Bonding with, Filtering, and Assembling reality
As a human being I am curious about the shifting frontiers of our present culture.
In my research I am making conceptual use of the neo-materialist philosophy of Mexican scholar Manuel De Landa (which is in many ways inspired by the writings of Gilles Deleuze). De Landa goes against the still influential post-structuralist claim that our access to reality is bound by language and media, and can therefore be only speculative and discursive. Innate properties of matter allowed for it to self-organize into galaxies, organic life, humans and books. By looking into processes of material becoming we can rediscover what is cultural, rethinking such essences as ‘capitalism’, ‘fetish’ and ‘nature’. Shifting away from idealist relativism, neo-material realism allows seeing culture as part of nature, subjects as complex objects, digital as physical, human and nonhuman as a relation. In addition to philosophy, natural history of forms, ideas and values is being traced by such disciplines as anthropology, evolutionary biology and evolutionary psychology.
Life itself is a never-ending run of form-finding procedures. Everything we consider human culture is a direct continuation of these evolutionary processes. One cannot look at cars or computers and see them for anything else but nature. We as species are able to manipulate matter in advanced ways, making it unrecognizable as nature even to us. All our resources, no matter how ‘synthetic’, still originate on planet Earth and are subjected to the same physical and chemical processes as organic life or rocks.
This understanding allows me to look at human-made artifacts such as texts, products, images and the expanding digital environments as equally material, as forms that co-exist in complex ecologies of matter and value. Human ambition to own, display and have access to these artifacts reflects a deep evolutionary incentive to improve our chances for sexual reproduction and survival — by doing whatever it takes, even if it goes against the well-being of other species on this planet and puts our own existence at risk.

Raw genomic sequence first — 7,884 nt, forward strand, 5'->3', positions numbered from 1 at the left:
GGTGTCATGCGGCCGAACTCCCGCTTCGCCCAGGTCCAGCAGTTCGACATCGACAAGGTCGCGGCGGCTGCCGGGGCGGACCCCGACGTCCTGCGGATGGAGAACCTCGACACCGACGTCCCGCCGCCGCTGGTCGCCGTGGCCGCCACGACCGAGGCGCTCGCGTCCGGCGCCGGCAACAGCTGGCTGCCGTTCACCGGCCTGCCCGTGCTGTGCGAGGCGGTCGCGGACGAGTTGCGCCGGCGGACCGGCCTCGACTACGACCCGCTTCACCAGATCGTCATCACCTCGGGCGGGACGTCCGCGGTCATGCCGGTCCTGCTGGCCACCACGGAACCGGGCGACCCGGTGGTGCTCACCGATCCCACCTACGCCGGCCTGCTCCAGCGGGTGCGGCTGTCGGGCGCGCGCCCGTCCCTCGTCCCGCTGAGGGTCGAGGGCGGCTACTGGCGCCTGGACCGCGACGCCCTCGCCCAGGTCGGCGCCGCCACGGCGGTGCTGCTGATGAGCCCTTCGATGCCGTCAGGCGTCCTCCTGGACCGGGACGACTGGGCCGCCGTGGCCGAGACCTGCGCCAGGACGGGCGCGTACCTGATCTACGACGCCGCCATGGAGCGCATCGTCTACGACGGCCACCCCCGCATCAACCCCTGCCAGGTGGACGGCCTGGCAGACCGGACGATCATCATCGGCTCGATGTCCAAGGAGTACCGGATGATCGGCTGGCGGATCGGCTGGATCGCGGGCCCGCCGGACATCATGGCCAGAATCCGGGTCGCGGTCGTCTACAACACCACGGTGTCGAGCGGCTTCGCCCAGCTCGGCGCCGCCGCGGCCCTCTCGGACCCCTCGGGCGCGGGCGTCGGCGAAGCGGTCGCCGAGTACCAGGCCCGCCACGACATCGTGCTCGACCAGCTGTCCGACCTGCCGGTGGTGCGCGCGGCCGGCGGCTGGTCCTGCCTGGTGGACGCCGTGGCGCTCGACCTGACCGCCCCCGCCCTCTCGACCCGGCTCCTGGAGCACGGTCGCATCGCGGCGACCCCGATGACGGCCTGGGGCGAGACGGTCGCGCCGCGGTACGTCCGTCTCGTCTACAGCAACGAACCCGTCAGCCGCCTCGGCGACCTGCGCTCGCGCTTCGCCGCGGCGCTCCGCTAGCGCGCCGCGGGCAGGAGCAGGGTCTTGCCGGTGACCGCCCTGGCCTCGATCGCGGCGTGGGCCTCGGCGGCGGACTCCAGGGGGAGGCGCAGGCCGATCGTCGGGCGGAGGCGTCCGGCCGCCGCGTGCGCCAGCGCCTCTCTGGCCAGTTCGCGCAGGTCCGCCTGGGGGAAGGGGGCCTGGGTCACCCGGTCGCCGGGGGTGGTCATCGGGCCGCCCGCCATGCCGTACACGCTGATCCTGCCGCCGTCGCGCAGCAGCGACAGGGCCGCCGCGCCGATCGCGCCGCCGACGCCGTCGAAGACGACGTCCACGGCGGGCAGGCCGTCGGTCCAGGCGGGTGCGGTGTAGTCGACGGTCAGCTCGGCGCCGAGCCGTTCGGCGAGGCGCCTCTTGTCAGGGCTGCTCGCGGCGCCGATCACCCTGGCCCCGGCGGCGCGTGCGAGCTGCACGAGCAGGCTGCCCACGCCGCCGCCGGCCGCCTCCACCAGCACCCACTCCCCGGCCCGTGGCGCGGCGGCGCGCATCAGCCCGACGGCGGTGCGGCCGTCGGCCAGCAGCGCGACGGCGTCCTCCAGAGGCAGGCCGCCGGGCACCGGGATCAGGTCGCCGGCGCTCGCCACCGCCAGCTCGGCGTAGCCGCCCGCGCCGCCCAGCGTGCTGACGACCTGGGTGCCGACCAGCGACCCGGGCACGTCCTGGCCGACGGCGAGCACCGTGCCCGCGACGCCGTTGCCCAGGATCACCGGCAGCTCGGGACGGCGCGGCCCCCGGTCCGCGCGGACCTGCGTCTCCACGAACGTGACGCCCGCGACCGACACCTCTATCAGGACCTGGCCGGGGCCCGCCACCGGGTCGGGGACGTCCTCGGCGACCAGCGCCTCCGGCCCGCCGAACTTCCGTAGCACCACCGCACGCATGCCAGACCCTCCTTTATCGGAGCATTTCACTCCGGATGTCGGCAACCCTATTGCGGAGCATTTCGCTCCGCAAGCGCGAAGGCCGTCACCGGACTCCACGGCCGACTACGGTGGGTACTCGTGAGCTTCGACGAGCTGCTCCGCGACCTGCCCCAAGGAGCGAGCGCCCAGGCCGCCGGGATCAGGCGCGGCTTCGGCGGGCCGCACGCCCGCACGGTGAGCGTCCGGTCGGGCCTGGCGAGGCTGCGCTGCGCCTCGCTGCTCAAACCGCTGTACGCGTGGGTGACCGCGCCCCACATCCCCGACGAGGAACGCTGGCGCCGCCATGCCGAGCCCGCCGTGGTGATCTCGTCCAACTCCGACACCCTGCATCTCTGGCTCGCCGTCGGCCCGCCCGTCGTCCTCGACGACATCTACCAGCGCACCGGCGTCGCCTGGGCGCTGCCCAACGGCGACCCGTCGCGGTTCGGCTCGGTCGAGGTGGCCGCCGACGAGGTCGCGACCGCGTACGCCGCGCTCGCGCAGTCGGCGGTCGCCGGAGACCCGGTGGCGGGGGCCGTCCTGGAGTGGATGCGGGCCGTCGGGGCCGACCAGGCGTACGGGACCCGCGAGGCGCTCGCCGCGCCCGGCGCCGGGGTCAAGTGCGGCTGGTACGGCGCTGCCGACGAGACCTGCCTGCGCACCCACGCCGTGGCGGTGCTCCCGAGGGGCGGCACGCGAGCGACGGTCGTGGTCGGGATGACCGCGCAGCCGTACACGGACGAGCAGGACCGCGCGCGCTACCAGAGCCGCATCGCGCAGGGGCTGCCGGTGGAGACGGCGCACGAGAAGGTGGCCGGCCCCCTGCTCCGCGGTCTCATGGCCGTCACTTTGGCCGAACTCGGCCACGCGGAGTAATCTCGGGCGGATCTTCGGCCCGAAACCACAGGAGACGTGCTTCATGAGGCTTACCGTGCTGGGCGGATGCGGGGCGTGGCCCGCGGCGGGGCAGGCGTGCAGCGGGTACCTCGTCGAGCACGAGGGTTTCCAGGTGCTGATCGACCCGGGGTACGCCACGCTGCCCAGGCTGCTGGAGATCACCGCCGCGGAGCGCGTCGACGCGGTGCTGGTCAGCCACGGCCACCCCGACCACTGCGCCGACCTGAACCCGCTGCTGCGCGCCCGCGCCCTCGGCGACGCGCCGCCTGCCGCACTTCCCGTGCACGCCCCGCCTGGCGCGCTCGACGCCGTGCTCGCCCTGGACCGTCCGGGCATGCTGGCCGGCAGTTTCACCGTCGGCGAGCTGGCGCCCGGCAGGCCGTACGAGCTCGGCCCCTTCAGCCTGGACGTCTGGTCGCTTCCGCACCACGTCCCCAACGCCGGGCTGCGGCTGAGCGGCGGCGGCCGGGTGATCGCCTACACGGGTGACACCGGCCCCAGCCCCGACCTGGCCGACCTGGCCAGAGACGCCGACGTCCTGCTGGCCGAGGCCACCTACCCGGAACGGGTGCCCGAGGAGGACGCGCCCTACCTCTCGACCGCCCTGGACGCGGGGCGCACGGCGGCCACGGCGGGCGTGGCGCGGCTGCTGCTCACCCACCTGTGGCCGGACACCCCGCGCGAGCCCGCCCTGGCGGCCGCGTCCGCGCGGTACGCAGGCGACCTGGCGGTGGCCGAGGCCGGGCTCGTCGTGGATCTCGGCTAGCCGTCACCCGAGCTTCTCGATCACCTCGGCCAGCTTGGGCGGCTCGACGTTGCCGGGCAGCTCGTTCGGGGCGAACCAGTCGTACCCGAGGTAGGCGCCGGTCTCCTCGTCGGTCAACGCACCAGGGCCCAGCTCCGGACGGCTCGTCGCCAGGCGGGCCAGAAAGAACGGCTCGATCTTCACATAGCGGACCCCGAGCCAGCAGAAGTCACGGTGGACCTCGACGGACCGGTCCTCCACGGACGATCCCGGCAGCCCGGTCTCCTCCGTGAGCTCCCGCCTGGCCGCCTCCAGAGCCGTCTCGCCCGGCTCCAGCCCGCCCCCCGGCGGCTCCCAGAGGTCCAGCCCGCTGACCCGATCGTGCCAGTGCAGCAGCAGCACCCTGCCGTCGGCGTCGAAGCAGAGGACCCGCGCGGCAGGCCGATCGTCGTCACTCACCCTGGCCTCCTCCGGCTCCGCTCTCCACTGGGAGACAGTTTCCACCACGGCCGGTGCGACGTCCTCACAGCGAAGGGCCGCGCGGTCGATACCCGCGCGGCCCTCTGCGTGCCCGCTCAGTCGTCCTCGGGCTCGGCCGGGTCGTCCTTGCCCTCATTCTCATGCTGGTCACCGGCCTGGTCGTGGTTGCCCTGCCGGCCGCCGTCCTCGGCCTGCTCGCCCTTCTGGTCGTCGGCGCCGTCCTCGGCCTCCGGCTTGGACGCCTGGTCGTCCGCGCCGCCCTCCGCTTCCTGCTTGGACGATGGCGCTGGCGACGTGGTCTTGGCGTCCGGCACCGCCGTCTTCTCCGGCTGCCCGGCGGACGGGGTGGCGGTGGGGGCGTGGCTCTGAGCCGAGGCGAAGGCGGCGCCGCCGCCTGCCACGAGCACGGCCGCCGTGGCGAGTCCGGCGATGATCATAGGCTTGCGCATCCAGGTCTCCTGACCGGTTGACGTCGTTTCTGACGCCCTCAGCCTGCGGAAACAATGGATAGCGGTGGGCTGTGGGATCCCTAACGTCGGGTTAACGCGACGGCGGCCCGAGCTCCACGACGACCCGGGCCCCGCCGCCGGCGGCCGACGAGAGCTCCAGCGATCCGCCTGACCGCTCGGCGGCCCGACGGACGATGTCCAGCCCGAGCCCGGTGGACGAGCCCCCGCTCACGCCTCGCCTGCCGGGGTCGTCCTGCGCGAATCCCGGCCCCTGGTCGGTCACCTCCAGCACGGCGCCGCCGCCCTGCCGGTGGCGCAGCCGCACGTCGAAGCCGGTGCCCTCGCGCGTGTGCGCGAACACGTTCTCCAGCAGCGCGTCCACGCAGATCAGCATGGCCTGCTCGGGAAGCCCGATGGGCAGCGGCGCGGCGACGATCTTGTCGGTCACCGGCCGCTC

By bonding with, filtering and assembling elements from surrounding reality I exercise my personal neurochemical consciousness; produce new concentrated patterns; and I make art. In order for it to be recognized as art by others, my assemblages respond to certain aesthetic and formal traditions of western (and now global) art and challenge some of them with novel gestures. By using latest formats like the Internet, image-editing software or industrially manufactured products, my participation in global economic relations becomes part of the work.
What is the evolutionary premise of art, and why is it present in every single human culture ever discovered?
Art, in any sense one thinks of it, is a specific kind of form-finding practice that modern humans engage in. What we are looking for is the creation of effective attention-grabbing patterns, profound insights and other intensive experiences that expand our social frameworks, and give pleasure. Albeit costly and energy-demanding, the ability to create and enjoy art promotes mental and communal flexibility, giving a strong evolutionary advantage to succeed as a group — a trophy for our fitness. Art is a real result of human evolution, and our culture is a direct consequence of our ancestors’ creative explorations. Generations after generations (starting perhaps from 200,000 years ago with ochre body art) we have been exploring and selecting the forms that triggered us the most, forms we were most attracted to.
Attraction and repulsion are key concepts in evolutionary biology, and I suggest they are useful in understanding art as well. Attraction as a base for selection, success and survival (be it on the level of molecules or emotions) is my special interest. Our brains and vision are wired in such ways that we recognize other humans and animals better than anything else, better than other objects or landscapes. More than just recognizing, our brains light up in all kinds of specific ways, and we have an immediate emotional reaction to any animal we see. Developed over the millennia, we perceive other life forms as intense signals. Art often borrows formal solutions found in this ‘original’ nature as they are extremely efficient in drawing our attention – becoming animal, becoming other …
In my work I directly engage with certain ‘attractive’ formats and assemble them in ways that render their evolutionary origin. Besides animals and art there is another stimulant that defines our contemporary condition – brands and commercial products. Similar to biological evolution, the world of commerce is based on selection and competition where attraction plays a crucial role. Commerce is a huge ecological and geological force, and the Internet is where it is culturally liquefied in images, financial transactions and emails.
Having only recently started my path of inquiry I am eager to continue and reach levels of greater insight. I see a simple acknowledgement of evolutionary becoming as the primary principle of life and human societies, radical enough to allow a wide range of new conclusions, and new forms.